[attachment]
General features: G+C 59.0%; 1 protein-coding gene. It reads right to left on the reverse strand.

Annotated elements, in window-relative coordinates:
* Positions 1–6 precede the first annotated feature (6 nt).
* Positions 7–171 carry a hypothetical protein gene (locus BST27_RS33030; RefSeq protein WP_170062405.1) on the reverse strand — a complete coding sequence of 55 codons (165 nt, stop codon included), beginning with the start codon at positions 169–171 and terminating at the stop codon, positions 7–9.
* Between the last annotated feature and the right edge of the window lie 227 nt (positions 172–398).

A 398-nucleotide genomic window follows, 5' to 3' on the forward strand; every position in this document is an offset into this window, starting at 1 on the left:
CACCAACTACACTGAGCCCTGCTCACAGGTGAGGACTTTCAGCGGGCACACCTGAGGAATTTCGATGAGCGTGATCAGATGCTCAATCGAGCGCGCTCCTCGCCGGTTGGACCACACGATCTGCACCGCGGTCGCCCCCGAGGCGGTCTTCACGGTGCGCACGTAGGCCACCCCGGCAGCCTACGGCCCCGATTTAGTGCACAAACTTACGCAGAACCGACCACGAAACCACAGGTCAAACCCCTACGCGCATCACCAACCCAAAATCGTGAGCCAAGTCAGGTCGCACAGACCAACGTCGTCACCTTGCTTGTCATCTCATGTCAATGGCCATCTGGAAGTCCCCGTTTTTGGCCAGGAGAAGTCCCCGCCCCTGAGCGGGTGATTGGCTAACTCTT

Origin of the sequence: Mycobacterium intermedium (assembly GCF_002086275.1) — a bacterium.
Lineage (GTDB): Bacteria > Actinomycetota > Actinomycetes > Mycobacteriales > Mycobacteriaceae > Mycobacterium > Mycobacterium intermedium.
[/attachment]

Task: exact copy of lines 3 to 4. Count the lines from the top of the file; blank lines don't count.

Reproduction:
* Positions 1–6 precede the first annotated feature (6 nt).
* Positions 7–171 carry a hypothetical protein gene (locus BST27_RS33030; RefSeq protein WP_170062405.1) on the reverse strand — a complete coding sequence of 55 codons (165 nt, stop codon included), beginning with the start codon at positions 169–171 and terminating at the stop codon, positions 7–9.